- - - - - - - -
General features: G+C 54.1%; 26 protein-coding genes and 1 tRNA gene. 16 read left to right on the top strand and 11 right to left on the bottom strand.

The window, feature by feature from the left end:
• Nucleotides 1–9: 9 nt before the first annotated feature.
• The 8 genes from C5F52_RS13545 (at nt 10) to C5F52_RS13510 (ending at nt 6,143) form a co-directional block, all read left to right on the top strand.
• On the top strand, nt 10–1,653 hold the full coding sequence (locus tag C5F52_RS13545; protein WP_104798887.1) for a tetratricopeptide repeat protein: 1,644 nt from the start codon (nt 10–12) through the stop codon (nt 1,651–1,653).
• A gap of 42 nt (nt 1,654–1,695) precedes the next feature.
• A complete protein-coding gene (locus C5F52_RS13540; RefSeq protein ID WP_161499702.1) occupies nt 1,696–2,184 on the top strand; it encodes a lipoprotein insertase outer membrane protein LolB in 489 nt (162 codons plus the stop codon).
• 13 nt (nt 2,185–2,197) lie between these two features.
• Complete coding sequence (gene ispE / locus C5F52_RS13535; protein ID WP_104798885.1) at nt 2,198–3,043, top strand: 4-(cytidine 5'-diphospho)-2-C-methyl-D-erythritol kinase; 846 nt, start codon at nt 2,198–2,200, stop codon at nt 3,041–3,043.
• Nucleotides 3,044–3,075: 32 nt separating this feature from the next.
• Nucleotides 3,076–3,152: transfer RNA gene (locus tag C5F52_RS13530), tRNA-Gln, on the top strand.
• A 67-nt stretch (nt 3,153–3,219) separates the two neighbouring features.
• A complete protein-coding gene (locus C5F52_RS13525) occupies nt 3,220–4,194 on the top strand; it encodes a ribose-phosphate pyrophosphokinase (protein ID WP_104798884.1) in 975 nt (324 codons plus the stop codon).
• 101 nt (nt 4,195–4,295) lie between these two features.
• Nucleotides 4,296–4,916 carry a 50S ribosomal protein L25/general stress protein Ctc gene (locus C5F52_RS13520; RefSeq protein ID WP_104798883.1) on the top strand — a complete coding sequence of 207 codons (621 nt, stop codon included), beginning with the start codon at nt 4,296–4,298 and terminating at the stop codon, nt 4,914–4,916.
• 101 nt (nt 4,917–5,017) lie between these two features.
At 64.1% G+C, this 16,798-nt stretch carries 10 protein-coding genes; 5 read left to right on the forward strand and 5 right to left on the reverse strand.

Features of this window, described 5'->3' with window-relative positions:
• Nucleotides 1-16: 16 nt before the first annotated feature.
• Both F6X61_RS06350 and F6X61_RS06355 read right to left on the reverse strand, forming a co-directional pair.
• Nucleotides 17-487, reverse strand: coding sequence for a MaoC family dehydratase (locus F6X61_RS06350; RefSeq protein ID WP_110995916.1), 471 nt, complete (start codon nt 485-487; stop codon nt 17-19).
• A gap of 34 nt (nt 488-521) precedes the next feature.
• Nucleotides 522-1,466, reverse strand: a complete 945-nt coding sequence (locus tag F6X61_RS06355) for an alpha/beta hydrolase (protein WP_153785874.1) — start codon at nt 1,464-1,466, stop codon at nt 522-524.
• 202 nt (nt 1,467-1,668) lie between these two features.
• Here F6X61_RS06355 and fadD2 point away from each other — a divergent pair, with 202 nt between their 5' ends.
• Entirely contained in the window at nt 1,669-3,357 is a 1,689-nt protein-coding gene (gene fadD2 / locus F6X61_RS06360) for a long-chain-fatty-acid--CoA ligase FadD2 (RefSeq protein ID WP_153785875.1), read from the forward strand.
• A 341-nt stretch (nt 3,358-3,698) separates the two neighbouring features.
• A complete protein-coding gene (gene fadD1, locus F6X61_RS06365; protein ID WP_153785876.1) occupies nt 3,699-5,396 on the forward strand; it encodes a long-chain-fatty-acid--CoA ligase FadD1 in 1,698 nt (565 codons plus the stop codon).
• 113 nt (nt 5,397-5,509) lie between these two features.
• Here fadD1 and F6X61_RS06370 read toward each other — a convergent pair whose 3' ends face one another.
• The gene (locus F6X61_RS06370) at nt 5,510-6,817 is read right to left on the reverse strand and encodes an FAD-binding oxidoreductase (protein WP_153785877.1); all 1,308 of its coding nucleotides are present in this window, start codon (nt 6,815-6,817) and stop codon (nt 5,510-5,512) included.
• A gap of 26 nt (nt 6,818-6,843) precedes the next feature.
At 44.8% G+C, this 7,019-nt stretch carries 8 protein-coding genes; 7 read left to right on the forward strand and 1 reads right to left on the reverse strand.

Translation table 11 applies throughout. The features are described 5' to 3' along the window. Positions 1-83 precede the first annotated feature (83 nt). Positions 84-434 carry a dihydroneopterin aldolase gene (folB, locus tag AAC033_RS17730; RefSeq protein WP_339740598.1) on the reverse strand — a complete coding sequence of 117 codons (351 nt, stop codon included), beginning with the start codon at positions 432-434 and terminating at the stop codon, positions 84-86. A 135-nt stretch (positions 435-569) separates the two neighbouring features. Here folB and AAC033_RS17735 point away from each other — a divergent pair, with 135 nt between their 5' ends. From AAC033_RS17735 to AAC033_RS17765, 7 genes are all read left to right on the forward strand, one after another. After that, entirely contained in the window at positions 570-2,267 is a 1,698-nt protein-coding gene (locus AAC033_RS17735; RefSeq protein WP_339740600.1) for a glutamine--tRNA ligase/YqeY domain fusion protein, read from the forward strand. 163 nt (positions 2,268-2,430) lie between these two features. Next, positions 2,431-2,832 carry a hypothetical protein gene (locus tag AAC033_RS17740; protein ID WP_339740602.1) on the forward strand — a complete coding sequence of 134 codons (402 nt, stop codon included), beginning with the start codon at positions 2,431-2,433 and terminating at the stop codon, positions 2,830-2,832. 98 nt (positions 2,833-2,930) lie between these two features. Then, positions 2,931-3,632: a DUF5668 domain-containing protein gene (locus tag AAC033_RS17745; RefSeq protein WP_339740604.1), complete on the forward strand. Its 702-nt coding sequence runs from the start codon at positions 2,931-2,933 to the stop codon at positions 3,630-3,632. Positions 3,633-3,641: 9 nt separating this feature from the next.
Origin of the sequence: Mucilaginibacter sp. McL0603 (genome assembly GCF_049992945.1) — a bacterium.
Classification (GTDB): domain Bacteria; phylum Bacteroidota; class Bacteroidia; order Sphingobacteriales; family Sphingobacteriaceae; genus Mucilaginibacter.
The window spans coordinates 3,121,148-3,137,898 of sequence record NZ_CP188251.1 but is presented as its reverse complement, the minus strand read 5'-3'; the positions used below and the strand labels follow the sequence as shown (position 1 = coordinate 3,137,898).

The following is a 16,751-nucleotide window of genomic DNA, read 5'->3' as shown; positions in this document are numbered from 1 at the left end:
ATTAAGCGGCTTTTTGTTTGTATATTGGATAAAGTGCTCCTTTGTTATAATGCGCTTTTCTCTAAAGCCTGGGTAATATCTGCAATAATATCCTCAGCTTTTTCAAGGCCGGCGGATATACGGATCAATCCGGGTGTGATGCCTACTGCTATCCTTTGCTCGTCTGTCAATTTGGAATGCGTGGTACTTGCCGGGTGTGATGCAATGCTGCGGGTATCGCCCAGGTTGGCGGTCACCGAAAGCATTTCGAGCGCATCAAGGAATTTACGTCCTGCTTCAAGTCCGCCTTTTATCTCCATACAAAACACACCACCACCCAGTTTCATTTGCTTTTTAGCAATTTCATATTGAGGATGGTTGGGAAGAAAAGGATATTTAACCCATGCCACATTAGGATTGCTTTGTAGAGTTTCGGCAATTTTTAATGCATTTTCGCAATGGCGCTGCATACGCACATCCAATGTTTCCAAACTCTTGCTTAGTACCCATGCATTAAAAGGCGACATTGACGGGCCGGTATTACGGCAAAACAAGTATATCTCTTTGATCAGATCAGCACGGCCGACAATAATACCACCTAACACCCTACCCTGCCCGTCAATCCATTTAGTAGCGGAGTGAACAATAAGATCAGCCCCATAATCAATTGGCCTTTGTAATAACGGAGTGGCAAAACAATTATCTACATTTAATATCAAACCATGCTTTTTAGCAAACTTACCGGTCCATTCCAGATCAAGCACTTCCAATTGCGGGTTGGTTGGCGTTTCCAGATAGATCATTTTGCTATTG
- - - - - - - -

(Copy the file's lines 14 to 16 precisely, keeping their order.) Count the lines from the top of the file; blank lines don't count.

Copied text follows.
• 101 nt (nt 4,195–4,295) lie between these two features.
• Nucleotides 4,296–4,916 carry a 50S ribosomal protein L25/general stress protein Ctc gene (locus C5F52_RS13520; RefSeq protein ID WP_104798883.1) on the top strand — a complete coding sequence of 207 codons (621 nt, stop codon included), beginning with the start codon at nt 4,296–4,298 and terminating at the stop codon, nt 4,914–4,916.
• 101 nt (nt 4,917–5,017) lie between these two features.